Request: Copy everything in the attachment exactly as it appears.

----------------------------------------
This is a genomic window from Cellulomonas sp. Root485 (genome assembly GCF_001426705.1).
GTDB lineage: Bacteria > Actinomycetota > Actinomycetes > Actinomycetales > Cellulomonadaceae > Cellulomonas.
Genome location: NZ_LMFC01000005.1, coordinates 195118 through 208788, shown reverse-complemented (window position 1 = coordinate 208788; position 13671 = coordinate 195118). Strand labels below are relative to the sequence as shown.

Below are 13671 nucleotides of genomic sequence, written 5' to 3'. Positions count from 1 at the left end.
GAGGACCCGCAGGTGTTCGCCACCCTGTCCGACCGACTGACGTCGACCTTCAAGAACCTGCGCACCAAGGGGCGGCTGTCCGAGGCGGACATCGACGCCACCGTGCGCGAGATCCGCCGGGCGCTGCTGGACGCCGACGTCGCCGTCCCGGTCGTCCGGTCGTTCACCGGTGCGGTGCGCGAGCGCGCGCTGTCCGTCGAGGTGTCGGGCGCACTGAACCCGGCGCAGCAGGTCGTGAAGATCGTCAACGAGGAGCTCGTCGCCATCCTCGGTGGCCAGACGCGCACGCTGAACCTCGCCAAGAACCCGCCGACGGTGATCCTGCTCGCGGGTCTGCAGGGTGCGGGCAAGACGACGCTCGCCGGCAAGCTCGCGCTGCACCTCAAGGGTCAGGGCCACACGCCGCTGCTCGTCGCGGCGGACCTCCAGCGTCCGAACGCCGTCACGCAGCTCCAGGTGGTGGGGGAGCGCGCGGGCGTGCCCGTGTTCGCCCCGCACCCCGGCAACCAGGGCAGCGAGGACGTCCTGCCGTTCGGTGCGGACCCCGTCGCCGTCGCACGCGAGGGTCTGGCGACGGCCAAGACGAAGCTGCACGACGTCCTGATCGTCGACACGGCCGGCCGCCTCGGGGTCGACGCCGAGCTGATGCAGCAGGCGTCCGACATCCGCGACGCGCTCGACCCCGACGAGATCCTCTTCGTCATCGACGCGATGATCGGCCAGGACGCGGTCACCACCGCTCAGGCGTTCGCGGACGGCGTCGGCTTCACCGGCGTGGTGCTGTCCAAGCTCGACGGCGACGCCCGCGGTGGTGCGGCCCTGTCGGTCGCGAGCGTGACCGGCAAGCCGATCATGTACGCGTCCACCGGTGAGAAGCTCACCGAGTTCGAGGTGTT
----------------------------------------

This is a genomic window from Cellulomonas sp. Root485 (genome assembly GCF_001426705.1).
GTDB lineage: Bacteria > Actinomycetota > Actinomycetes > Actinomycetales > Cellulomonadaceae > Cellulomonas.
Genome location: NZ_LMFC01000005.1, coordinates 195118 through 208788, shown reverse-complemented (window position 1 = coordinate 208788; position 13671 = coordinate 195118). Strand labels below are relative to the sequence as shown.

Below are 13671 nucleotides of genomic sequence, written 5' to 3'. Positions count from 1 at the left end.
GAGGACCCGCAGGTGTTCGCCACCCTGTCCGACCGACTGACGTCGACCTTCAAGAACCTGCGCACCAAGGGGCGGCTGTCCGAGGCGGACATCGACGCCACCGTGCGCGAGATCCGCCGGGCGCTGCTGGACGCCGACGTCGCCGTCCCGGTCGTCCGGTCGTTCACCGGTGCGGTGCGCGAGCGCGCGCTGTCCGTCGAGGTGTCGGGCGCACTGAACCCGGCGCAGCAGGTCGTGAAGATCGTCAACGAGGAGCTCGTCGCCATCCTCGGTGGCCAGACGCGCACGCTGAACCTCGCCAAGAACCCGCCGACGGTGATCCTGCTCGCGGGTCTGCAGGGTGCGGGCAAGACGACGCTCGCCGGCAAGCTCGCGCTGCACCTCAAGGGTCAGGGCCACACGCCGCTGCTCGTCGCGGCGGACCTCCAGCGTCCGAACGCCGTCACGCAGCTCCAGGTGGTGGGGGAGCGCGCGGGCGTGCCCGTGTTCGCCCCGCACCCCGGCAACCAGGGCAGCGAGGACGTCCTGCCGTTCGGTGCGGACCCCGTCGCCGTCGCACGCGAGGGTCTGGCGACGGCCAAGACGAAGCTGCACGACGTCCTGATCGTCGACACGGCCGGCCGCCTCGGGGTCGACGCCGAGCTGATGCAGCAGGCGTCCGACATCCGCGACGCGCTCGACCCCGACGAGATCCTCTTCGTCATCGACGCGATGATCGGCCAGGACGCGGTCACCACCGCTCAGGCGTTCGCGGACGGCGTCGGCTTCACCGGCGTGGTGCTGTCCAAGCTCGACGGCGACGCCCGCGGTGGTGCGGCCCTGTCGGTCGCGAGCGTGACCGGCAAGCCGATCATGTACGCGTCCACCGGTGAGAAGCTCACCGAGTTCGAGGTGTT